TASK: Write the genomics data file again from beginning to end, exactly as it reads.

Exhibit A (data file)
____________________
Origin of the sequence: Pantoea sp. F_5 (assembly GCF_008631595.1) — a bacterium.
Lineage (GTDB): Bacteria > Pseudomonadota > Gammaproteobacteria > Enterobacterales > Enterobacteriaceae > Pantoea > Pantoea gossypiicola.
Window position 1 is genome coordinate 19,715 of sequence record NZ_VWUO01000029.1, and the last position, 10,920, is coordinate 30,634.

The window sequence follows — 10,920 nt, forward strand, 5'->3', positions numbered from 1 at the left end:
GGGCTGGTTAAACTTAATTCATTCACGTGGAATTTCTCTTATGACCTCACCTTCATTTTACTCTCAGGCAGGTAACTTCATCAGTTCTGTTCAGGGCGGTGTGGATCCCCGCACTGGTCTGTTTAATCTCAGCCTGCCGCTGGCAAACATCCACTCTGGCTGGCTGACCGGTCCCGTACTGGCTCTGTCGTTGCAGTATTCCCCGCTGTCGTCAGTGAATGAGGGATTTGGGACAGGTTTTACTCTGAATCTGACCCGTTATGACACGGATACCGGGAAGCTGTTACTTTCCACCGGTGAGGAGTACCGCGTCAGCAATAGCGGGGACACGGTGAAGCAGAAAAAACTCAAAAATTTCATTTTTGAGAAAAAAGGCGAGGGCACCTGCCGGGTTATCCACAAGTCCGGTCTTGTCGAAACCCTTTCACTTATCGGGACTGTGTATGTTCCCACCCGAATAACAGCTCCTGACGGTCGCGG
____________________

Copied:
Origin of the sequence: Pantoea sp. F_5 (assembly GCF_008631595.1) — a bacterium.
Lineage (GTDB): Bacteria > Pseudomonadota > Gammaproteobacteria > Enterobacterales > Enterobacteriaceae > Pantoea > Pantoea gossypiicola.
Window position 1 is genome coordinate 19,715 of sequence record NZ_VWUO01000029.1, and the last position, 10,920, is coordinate 30,634.

The window sequence follows — 10,920 nt, forward strand, 5'->3', positions numbered from 1 at the left end:
GGGCTGGTTAAACTTAATTCATTCACGTGGAATTTCTCTTATGACCTCACCTTCATTTTACTCTCAGGCAGGTAACTTCATCAGTTCTGTTCAGGGCGGTGTGGATCCCCGCACTGGTCTGTTTAATCTCAGCCTGCCGCTGGCAAACATCCACTCTGGCTGGCTGACCGGTCCCGTACTGGCTCTGTCGTTGCAGTATTCCCCGCTGTCGTCAGTGAATGAGGGATTTGGGACAGGTTTTACTCTGAATCTGACCCGTTATGACACGGATACCGGGAAGCTGTTACTTTCCACCGGTGAGGAGTACCGCGTCAGCAATAGCGGGGACACGGTGAAGCAGAAAAAACTCAAAAATTTCATTTTTGAGAAAAAAGGCGAGGGCACCTGCCGGGTTATCCACAAGTCCGGTCTTGTCGAAACCCTTTCACTTATCGGGACTGTGTATGTTCCCACCCGAATAACAGCTCCTGACGGTCGCGG